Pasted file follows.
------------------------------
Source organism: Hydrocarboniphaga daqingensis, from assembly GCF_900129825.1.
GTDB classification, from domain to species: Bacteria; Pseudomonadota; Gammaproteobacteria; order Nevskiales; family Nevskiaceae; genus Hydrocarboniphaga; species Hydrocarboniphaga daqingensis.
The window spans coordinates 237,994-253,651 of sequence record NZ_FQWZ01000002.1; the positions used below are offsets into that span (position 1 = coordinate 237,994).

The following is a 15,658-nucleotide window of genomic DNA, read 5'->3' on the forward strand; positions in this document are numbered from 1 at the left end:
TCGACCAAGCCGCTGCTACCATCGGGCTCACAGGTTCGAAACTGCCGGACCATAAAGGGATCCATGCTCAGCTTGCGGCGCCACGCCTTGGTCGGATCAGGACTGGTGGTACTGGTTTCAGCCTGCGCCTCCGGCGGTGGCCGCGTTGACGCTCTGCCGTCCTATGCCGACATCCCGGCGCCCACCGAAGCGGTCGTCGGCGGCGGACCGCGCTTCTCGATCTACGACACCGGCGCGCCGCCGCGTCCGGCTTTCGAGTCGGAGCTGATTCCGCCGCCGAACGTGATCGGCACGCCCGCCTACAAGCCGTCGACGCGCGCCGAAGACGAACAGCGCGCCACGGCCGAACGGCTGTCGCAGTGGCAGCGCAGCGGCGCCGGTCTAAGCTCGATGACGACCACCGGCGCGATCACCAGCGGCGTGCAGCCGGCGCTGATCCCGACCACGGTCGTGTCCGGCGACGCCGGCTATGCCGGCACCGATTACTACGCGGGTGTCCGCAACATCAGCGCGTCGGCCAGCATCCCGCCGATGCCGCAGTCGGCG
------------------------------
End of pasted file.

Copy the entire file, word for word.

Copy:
Source organism: Hydrocarboniphaga daqingensis, from assembly GCF_900129825.1.
GTDB classification, from domain to species: Bacteria; Pseudomonadota; Gammaproteobacteria; order Nevskiales; family Nevskiaceae; genus Hydrocarboniphaga; species Hydrocarboniphaga daqingensis.
The window spans coordinates 237,994-253,651 of sequence record NZ_FQWZ01000002.1; the positions used below are offsets into that span (position 1 = coordinate 237,994).

The following is a 15,658-nucleotide window of genomic DNA, read 5'->3' on the forward strand; positions in this document are numbered from 1 at the left end:
TCGACCAAGCCGCTGCTACCATCGGGCTCACAGGTTCGAAACTGCCGGACCATAAAGGGATCCATGCTCAGCTTGCGGCGCCACGCCTTGGTCGGATCAGGACTGGTGGTACTGGTTTCAGCCTGCGCCTCCGGCGGTGGCCGCGTTGACGCTCTGCCGTCCTATGCCGACATCCCGGCGCCCACCGAAGCGGTCGTCGGCGGCGGACCGCGCTTCTCGATCTACGACACCGGCGCGCCGCCGCGTCCGGCTTTCGAGTCGGAGCTGATTCCGCCGCCGAACGTGATCGGCACGCCCGCCTACAAGCCGTCGACGCGCGCCGAAGACGAACAGCGCGCCACGGCCGAACGGCTGTCGCAGTGGCAGCGCAGCGGCGCCGGTCTAAGCTCGATGACGACCACCGGCGCGATCACCAGCGGCGTGCAGCCGGCGCTGATCCCGACCACGGTCGTGTCCGGCGACGCCGGCTATGCCGGCACCGATTACTACGCGGGTGTCCGCAACATCAGCGCGTCGGCCAGCATCCCGCCGATGCCGCAGTCGGCG